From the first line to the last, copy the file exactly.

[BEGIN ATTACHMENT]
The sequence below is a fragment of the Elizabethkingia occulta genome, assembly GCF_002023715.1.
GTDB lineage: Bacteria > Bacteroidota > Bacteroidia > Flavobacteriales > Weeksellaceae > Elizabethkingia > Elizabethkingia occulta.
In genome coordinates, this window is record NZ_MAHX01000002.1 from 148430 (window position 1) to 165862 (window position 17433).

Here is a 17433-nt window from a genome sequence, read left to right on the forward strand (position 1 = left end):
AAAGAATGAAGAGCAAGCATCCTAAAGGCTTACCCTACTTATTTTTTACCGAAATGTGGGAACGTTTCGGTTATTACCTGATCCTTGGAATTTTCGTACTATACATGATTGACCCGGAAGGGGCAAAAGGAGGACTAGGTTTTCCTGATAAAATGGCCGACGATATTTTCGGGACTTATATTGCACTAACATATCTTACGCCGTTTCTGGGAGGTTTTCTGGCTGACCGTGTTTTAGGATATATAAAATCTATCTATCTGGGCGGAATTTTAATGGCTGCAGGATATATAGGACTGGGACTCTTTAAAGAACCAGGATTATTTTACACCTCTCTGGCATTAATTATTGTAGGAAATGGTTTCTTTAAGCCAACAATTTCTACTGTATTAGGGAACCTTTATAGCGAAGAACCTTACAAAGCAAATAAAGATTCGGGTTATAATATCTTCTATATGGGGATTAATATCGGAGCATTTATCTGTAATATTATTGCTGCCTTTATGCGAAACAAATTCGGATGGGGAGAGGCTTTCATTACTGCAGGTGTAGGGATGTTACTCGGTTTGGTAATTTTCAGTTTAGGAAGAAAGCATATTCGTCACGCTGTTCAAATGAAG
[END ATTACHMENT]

The sequence below is a fragment of the Elizabethkingia occulta genome, assembly GCF_002023715.1.
GTDB lineage: Bacteria > Bacteroidota > Bacteroidia > Flavobacteriales > Weeksellaceae > Elizabethkingia > Elizabethkingia occulta.
In genome coordinates, this window is record NZ_MAHX01000002.1 from 148430 (window position 1) to 165862 (window position 17433).

Here is a 17433-nt window from a genome sequence, read left to right on the forward strand (position 1 = left end):
AAAGAATGAAGAGCAAGCATCCTAAAGGCTTACCCTACTTATTTTTTACCGAAATGTGGGAACGTTTCGGTTATTACCTGATCCTTGGAATTTTCGTACTATACATGATTGACCCGGAAGGGGCAAAAGGAGGACTAGGTTTTCCTGATAAAATGGCCGACGATATTTTCGGGACTTATATTGCACTAACATATCTTACGCCGTTTCTGGGAGGTTTTCTGGCTGACCGTGTTTTAGGATATATAAAATCTATCTATCTGGGCGGAATTTTAATGGCTGCAGGATATATAGGACTGGGACTCTTTAAAGAACCAGGATTATTTTACACCTCTCTGGCATTAATTATTGTAGGAAATGGTTTCTTTAAGCCAACAATTTCTACTGTATTAGGGAACCTTTATAGCGAAGAACCTTACAAAGCAAATAAAGATTCGGGTTATAATATCTTCTATATGGGGATTAATATCGGAGCATTTATCTGTAATATTATTGCTGCCTTTATGCGAAACAAATTCGGATGGGGAGAGGCTTTCATTACTGCAGGTGTAGGGATGTTACTCGGTTTGGTAATTTTCAGTTTAGGAAGAAAGCATATTCGTCACGCTGTTCAAATGAAG